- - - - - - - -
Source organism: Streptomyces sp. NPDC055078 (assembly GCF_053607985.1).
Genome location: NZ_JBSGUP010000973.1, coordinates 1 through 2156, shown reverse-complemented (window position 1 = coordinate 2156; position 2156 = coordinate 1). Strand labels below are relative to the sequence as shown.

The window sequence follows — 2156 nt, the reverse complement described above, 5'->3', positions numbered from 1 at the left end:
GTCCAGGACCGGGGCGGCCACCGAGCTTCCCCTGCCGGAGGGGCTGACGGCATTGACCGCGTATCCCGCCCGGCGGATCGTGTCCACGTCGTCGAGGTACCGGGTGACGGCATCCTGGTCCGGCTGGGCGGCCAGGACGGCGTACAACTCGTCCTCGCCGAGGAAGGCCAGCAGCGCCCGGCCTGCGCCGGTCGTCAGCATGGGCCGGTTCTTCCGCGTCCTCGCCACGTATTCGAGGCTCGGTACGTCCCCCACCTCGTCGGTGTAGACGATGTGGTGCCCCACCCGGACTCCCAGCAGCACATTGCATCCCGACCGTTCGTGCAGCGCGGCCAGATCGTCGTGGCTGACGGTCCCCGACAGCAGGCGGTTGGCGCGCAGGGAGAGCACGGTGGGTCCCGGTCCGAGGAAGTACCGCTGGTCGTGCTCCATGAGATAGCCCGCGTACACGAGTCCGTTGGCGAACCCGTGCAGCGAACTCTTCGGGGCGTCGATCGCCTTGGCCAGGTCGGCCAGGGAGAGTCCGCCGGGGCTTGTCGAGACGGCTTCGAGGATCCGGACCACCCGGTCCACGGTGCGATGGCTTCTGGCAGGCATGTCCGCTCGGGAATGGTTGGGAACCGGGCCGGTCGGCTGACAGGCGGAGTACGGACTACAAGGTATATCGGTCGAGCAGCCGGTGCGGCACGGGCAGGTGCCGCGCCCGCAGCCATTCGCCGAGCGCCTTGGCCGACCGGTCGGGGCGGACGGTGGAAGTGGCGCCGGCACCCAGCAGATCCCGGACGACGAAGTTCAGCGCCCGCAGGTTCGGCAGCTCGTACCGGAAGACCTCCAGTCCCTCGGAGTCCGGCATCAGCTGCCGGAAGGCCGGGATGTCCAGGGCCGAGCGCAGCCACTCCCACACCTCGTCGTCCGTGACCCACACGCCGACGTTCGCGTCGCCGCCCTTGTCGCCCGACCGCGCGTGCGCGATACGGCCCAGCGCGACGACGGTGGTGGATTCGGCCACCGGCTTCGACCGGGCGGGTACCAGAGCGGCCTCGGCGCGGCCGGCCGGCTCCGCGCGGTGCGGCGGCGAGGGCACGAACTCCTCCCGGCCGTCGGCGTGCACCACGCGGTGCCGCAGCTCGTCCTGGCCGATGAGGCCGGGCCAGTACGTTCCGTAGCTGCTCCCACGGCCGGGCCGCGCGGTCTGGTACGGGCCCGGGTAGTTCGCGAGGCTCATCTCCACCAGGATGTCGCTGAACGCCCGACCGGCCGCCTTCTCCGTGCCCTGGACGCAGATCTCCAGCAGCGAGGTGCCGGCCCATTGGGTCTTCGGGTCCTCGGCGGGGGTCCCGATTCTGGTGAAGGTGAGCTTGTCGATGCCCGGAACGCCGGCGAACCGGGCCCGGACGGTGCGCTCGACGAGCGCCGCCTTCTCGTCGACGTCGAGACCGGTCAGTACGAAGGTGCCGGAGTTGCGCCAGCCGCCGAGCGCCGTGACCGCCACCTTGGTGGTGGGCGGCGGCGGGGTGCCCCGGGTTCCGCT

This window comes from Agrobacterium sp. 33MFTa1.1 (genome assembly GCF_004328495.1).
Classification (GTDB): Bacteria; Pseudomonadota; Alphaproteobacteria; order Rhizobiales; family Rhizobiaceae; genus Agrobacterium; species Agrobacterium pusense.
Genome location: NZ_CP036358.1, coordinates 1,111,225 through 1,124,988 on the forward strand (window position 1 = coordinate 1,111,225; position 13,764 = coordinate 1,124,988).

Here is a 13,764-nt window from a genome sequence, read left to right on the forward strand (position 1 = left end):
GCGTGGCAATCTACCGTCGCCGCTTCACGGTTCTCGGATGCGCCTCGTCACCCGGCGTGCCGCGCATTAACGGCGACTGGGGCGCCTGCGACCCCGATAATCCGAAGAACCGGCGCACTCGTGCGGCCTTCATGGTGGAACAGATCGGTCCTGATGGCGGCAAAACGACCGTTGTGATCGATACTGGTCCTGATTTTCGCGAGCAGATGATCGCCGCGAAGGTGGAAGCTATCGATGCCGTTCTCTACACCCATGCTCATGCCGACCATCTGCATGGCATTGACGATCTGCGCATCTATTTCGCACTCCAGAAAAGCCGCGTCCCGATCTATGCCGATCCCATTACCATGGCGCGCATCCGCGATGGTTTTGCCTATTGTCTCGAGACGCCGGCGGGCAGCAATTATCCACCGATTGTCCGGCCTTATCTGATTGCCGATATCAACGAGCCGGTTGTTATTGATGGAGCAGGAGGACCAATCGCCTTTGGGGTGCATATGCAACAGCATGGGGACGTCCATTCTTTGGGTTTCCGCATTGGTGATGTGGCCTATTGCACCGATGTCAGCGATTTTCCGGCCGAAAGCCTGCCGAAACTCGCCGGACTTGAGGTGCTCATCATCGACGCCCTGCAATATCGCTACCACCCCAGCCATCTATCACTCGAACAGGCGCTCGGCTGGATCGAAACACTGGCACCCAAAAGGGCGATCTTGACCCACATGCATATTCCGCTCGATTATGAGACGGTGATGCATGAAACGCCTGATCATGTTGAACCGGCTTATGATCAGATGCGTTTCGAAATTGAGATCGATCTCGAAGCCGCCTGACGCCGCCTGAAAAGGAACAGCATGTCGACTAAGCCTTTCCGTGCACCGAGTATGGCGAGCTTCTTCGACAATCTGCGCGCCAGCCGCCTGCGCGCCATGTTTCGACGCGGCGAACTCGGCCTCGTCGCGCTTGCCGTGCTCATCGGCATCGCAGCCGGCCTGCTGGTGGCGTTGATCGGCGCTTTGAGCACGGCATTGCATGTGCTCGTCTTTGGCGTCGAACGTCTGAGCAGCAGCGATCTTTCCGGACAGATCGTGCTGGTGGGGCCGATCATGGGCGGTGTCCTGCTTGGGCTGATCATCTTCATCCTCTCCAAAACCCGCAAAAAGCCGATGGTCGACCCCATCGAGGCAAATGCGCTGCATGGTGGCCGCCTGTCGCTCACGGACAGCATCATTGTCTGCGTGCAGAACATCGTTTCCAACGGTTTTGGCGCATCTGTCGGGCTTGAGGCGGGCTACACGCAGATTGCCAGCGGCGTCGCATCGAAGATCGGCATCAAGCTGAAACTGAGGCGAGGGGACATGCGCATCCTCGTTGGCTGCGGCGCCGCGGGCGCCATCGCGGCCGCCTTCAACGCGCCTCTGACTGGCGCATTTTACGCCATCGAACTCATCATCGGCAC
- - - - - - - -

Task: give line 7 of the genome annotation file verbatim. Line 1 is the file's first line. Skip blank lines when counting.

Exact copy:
Genome location: NZ_CP036358.1, coordinates 1,111,225 through 1,124,988 on the forward strand (window position 1 = coordinate 1,111,225; position 13,764 = coordinate 1,124,988).